Friday, April 30, 2010
1. Has the Economy affected your local library and its programs?
2. How do you feel about it?
3. Do you think there will be less books ordered then before?
4. Why is the library important to you?
Wednesday, April 28, 2010
Sunday, April 25, 2010
Friday, April 23, 2010
Today's Four Questions Friday asks if you believe in monsters and are interested in cryptozoology.
1. Do you know what cryptozoology means?
2. What are your favorite monster or creature?
3. Do you think creatures like Sasquatch and the Mothman exist?
4. If you could figure out what the Mothman is (http://www.qsl.net/w5www/mothman.html ), what do you think it is?
Wednesday, April 21, 2010
Friday, April 16, 2010
1. Do you think humor and horror can be mixed well?
2. Name a funny horror movie or book you last saw or read.
3. What kind of humorous paranormal storyline would you like to see?
4. Should there be humor in horror?
Wednesday, April 14, 2010
Tuesday, April 13, 2010
Today, I interviewed author Darrin Wilson about his YA book, Dark Matter.
1.) Please tell us about your latest book.
It’s a paranormal thriller for teens called The Dark Matter Directive. It’s about two brothers who discover they can control ghosts. Only the first one they run into gives them a run for their money.
2.) What can we expect from you in the future?
I’m dabbling in other supernatural thrillers like my second book called Wraiths & Worlds. But I want to complete the next volumes of the Dark Matter books very soon.
3.) How do we find out about you and your books?
You can visit my website at http://www.wraithsandworlds.com
4.) How would you describe the genre in which you do most of your writing?
Paranormal thrillers and urban fantasy. Mostly for the YA segment.
5.) What motivated you to start writing?
A desire to write a story I really wanted to read myself.
6.) What kind of research do you do?
Lots of time spent in the library going over old texts and magazine articles, and of course Internet research. Asking people who are knowledgeable in the area I am researching is fun as well.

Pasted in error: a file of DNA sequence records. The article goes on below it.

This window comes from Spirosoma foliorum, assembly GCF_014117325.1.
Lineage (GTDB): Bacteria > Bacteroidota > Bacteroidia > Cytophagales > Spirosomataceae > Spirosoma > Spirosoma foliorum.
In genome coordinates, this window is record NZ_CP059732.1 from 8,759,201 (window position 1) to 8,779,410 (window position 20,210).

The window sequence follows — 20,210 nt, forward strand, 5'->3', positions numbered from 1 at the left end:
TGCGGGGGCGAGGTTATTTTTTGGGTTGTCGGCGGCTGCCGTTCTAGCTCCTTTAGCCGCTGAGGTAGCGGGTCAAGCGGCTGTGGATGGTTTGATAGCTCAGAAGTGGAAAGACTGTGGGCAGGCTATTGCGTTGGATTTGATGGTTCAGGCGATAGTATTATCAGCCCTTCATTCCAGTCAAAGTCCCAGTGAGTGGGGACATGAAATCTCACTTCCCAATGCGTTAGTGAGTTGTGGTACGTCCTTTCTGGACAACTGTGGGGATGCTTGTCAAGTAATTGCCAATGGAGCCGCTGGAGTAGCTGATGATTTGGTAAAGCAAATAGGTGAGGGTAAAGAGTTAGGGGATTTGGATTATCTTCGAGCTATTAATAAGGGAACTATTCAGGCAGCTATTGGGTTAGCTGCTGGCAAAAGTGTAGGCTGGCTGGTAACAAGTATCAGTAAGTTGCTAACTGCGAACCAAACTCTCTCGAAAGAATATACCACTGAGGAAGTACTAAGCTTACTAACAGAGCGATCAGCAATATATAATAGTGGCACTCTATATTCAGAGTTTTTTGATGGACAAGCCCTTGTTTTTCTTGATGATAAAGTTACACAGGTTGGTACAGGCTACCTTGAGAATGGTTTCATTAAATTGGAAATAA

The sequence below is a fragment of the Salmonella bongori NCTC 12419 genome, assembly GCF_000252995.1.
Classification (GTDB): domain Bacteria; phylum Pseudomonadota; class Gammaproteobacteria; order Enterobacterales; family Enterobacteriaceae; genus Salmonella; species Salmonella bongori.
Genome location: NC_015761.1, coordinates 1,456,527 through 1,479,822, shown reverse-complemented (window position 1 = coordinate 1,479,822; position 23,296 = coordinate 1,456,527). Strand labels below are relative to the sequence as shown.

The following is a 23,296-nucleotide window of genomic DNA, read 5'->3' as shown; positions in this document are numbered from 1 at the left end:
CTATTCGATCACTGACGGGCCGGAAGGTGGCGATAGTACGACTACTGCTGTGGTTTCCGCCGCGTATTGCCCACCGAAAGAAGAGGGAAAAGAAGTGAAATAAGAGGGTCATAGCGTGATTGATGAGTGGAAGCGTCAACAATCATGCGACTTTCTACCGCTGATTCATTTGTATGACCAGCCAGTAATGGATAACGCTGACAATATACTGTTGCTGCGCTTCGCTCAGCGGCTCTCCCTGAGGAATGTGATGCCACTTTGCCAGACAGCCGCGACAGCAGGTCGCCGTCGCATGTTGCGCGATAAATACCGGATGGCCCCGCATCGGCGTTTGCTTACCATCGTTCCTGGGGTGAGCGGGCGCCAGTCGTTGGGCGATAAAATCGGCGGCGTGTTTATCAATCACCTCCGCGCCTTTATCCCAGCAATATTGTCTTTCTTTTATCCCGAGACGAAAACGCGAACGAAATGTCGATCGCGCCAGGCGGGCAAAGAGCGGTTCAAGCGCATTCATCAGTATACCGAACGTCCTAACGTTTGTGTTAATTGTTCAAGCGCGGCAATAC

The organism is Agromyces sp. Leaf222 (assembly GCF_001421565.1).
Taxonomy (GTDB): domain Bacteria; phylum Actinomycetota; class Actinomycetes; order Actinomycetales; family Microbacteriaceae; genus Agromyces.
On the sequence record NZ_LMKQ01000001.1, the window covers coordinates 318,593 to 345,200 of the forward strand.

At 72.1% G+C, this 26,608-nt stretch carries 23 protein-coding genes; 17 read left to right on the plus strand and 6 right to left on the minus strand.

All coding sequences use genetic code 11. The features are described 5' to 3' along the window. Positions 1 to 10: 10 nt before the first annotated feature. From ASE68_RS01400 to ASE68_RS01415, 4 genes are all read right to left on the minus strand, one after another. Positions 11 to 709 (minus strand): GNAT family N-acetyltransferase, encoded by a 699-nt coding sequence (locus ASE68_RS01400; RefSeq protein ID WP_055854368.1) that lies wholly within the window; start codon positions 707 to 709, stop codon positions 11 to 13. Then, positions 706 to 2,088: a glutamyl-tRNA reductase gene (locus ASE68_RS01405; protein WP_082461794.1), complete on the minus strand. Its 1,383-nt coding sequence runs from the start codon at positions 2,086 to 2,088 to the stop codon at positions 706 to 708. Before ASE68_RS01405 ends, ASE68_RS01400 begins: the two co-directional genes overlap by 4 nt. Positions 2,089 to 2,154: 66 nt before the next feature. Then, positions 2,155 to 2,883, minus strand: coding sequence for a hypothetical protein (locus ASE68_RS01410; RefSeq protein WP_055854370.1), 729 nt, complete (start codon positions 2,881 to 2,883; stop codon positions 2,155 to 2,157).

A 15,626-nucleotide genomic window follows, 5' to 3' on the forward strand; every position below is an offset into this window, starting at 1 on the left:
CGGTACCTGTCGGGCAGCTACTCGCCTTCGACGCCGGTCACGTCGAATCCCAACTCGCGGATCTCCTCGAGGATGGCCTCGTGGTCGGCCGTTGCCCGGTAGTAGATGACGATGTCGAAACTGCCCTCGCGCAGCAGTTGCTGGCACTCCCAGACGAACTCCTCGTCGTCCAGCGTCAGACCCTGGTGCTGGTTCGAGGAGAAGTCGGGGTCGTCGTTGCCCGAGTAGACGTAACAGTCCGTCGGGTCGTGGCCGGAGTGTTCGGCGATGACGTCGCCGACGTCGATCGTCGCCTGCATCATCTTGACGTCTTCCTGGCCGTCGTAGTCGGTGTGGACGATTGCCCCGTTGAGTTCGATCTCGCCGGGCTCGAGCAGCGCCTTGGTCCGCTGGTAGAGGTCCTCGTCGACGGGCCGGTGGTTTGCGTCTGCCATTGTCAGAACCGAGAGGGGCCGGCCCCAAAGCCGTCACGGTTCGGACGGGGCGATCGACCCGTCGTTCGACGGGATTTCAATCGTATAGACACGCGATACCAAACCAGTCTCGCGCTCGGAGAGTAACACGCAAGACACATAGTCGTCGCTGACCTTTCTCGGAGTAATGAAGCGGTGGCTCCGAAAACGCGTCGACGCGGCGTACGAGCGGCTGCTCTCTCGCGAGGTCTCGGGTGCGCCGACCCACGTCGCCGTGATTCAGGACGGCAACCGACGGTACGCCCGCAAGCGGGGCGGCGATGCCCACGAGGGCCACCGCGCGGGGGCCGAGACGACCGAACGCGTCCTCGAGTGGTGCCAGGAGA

7.) Do you have a set schedule for writing or do you just go with the flow?
Definitely go with the flow. Usually at night and on weekends.
7.) Where do your ideas come from?
A very dark place that has no name.
8.) Who, if anyone, has influenced your writing?
Algernon Blackwood’s amazing dedication to the supernatural has influenced my desire to explore the dark.
9.) Have you always wanted to be a writer?
Not at all. I have always been fascinated with the graphic arts, and from a young age wanted to be a painter. Hasn’t always worked out but writing stories keeps me creative and I love it.
11.) What is the most rewarding thing about being a writer?
Knowing that somewhere out there, someone is reading my story.
12.) Among your own books, have you a favorite book? Favorite hero or heroine?
I like The Dark Matter Directive for its potential to really get scary. But my favorite heroine has to be Abigail Moon from Wraiths & Worlds. She’s 80-years-old, blind, uses a wheelchair and kicks butt in Wraiths.
13.) Please tell us about yourself (family, hobbies, education, etc.)
I came to Canada from England when I was five with my family. My hobby has to be writing, and an unnatural desire to hike where I shouldn’t. I went to Sheridan College in Oakville, Ontario to study visual merchandising then left to go work for a fashion designer in Toronto’s fashion district in the late eighties.